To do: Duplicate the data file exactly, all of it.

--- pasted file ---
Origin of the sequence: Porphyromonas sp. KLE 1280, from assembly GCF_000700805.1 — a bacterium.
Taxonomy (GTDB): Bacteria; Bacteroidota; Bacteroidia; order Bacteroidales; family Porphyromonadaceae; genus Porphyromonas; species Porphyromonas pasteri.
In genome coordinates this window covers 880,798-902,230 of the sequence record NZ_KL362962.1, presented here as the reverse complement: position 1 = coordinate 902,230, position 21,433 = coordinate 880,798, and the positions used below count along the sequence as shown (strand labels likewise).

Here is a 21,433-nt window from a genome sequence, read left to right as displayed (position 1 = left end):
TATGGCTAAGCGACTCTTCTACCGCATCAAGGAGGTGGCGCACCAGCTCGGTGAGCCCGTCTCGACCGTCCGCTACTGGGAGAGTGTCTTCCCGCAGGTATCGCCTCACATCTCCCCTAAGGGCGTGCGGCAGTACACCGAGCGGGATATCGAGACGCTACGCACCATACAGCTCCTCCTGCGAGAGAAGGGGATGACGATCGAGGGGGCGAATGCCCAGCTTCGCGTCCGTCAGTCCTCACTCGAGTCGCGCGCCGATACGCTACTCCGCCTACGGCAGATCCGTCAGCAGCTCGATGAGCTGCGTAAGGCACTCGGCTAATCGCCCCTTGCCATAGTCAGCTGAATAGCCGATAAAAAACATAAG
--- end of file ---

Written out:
Origin of the sequence: Porphyromonas sp. KLE 1280, from assembly GCF_000700805.1 — a bacterium.
Taxonomy (GTDB): Bacteria; Bacteroidota; Bacteroidia; order Bacteroidales; family Porphyromonadaceae; genus Porphyromonas; species Porphyromonas pasteri.
In genome coordinates this window covers 880,798-902,230 of the sequence record NZ_KL362962.1, presented here as the reverse complement: position 1 = coordinate 902,230, position 21,433 = coordinate 880,798, and the positions used below count along the sequence as shown (strand labels likewise).

Here is a 21,433-nt window from a genome sequence, read left to right as displayed (position 1 = left end):
TATGGCTAAGCGACTCTTCTACCGCATCAAGGAGGTGGCGCACCAGCTCGGTGAGCCCGTCTCGACCGTCCGCTACTGGGAGAGTGTCTTCCCGCAGGTATCGCCTCACATCTCCCCTAAGGGCGTGCGGCAGTACACCGAGCGGGATATCGAGACGCTACGCACCATACAGCTCCTCCTGCGAGAGAAGGGGATGACGATCGAGGGGGCGAATGCCCAGCTTCGCGTCCGTCAGTCCTCACTCGAGTCGCGCGCCGATACGCTACTCCGCCTACGGCAGATCCGTCAGCAGCTCGATGAGCTGCGTAAGGCACTCGGCTAATCGCCCCTTGCCATAGTCAGCTGAATAGCCGATAAAAAACATAAG